Geraldton adopts a unique approach to planning

The City of Geraldton has adopted a unique approach in developing its Strategic Plan ensuring it addresses the social needs of the community. Consultants Paul Rajan and Colin Penter talked to senior Council staff and Councillors as part of research which will form the basis for the plan, which will ultimately guide the future direction for the City’s development.

The consultant team is working on three interlinked initiatives for the City. These are a Strategic Plan, a telephone survey of 400 residents to gauge public opinion of City and Shire services, and a plan for the delivery of additional family and community services, made possible through a $25,000 grant from the Department of Family and Community Services.

Colin Penter said that Local Governments developed Strategic Plans all the time but most were technology, infrastructure or economy based. Social issues were usually an afterthought. He said Geraldton’s was unique in that the Council wanted to get a picture of social and community needs, to plan how best to address those issues in addition to other planning and infrastructure needs.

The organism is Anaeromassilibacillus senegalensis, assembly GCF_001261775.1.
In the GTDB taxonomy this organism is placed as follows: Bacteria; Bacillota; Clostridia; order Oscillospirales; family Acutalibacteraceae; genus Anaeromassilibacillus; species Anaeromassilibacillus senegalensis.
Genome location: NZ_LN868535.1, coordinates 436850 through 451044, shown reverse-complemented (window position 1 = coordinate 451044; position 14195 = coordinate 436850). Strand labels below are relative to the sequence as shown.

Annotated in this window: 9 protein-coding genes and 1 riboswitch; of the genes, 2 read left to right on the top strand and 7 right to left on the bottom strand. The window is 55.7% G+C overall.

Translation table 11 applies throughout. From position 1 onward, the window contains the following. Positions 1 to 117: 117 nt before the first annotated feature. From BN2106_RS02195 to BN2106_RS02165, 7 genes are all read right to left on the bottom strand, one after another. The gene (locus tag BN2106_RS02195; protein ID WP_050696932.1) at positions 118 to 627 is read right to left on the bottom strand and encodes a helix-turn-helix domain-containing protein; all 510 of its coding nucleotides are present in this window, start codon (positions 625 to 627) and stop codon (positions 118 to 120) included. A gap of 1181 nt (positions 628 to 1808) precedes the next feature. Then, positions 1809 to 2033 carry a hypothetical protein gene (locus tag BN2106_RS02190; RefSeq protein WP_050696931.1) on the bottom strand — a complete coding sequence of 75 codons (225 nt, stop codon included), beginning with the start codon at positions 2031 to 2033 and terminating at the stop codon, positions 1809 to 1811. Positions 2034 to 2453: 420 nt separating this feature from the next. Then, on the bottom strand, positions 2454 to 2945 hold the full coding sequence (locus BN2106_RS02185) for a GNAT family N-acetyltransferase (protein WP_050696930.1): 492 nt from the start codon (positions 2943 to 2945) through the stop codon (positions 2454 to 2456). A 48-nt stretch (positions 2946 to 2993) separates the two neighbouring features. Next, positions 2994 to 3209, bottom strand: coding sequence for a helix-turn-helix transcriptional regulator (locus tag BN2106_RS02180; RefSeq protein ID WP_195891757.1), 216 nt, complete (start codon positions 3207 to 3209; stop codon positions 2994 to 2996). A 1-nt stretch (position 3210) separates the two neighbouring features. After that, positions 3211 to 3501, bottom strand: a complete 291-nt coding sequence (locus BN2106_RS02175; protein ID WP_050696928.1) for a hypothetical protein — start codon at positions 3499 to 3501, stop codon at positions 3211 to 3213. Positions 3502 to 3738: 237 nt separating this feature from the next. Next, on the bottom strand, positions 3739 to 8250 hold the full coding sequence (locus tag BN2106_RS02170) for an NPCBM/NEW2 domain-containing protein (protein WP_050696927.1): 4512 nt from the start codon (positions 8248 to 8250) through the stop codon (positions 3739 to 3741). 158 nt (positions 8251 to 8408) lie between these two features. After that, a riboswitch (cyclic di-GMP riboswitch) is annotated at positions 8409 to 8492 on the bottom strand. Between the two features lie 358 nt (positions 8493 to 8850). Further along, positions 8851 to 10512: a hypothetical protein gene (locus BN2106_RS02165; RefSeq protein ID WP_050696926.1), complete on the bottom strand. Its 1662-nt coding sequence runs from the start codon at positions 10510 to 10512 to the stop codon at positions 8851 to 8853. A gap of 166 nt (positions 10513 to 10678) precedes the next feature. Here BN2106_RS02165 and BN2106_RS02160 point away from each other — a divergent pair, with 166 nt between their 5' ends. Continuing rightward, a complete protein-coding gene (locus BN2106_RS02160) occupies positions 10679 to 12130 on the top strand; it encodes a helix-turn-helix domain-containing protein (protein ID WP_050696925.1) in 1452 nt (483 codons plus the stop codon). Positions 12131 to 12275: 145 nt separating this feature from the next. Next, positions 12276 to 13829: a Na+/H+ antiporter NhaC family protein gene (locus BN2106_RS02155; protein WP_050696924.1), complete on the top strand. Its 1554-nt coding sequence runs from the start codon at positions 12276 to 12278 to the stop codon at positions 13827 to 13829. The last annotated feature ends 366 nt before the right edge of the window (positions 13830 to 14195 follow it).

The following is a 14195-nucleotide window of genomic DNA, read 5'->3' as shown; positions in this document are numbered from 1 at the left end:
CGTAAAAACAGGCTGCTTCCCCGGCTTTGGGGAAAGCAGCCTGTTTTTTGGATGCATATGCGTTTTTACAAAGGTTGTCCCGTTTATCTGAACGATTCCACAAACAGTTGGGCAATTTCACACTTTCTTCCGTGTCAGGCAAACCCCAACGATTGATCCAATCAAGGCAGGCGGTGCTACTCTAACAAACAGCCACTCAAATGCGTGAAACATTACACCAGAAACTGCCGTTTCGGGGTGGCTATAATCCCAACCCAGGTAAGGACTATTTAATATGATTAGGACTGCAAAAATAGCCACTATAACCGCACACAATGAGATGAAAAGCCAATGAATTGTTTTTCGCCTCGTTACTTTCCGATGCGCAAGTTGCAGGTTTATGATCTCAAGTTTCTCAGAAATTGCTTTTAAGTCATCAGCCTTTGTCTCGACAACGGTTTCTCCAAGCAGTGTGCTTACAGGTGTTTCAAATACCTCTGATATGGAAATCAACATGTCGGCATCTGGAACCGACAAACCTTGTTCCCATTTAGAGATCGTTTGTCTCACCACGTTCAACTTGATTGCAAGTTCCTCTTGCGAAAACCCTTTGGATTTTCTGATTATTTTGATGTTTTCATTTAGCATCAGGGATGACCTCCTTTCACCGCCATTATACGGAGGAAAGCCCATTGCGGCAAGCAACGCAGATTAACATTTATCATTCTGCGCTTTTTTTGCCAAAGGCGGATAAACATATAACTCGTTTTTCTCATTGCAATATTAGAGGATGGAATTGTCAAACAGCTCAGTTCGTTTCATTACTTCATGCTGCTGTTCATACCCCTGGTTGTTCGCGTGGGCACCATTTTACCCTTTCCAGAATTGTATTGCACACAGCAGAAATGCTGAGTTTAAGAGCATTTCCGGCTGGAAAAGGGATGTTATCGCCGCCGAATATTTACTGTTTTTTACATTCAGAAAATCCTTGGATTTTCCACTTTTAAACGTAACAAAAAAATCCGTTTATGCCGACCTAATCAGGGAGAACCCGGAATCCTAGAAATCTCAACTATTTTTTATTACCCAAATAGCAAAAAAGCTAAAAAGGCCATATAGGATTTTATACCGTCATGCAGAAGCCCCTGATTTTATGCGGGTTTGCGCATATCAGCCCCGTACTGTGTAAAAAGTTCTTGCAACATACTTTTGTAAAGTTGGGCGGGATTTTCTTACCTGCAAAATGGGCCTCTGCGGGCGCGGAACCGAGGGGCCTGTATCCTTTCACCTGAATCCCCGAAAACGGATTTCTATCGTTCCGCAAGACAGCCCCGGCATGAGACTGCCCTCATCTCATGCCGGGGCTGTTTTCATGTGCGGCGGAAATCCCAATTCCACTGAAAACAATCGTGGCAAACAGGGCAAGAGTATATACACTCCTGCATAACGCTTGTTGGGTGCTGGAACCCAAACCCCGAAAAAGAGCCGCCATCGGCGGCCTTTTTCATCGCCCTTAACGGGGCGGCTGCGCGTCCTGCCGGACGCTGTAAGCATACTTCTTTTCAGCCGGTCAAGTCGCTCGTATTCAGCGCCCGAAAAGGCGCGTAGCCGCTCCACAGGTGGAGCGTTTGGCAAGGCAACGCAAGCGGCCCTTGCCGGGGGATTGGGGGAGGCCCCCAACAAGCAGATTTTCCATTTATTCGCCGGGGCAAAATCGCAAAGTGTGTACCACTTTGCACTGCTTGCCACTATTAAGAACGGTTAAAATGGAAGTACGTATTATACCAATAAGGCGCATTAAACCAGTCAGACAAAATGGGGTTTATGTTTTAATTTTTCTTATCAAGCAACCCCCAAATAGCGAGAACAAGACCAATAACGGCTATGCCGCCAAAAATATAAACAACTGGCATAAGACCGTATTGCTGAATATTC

“It’s one of the few Local Governments to grapple with that issue and ask how we can balance social, economic and environmental issues in an integrated way as we develop,” Colin Penter said. Paul Rajan said it was an interesting time for the City, with three major infrastructure projects currently in the pipeline, namely the Southern Transport Corridor, Foreshore Redevelopment, and CBD Revitalisation and harbour deepening project. But it was vital the public identified the City’s development of a Strategic Plan as a distinct and unique project in its own right, in which they could have input through a public consultation period.

Issues that have arisen from early talks were concerns about the City’s identity as seen by outsiders, the issue of the boundary between the City and neighbouring Shire of Greenough, and the style of government.

Paul Rajan said that the focus of Local Government was changing from operational issues to strategic planning with the potential to guide the nature and personality of the City. “We’re not coming along here to Geraldton to create anything, but rather to represent the story that is told to us,” he said. “We’ve got to understand what the hopes and aspiration, of the people are, and then represent them in a way that allows the people to keep the Council honest, and by that I mean in the way it represents their needs.

“The final document is meant to be a set of aspirations for the City, which deals with how it expresses itself in cultural, economic, social and environmental terms. Fundamental to this is the notion of sustainability, not only in terms of environmental sustainability but social sustainability.”

For further information, contact Paul Rajan on 0428 102 254.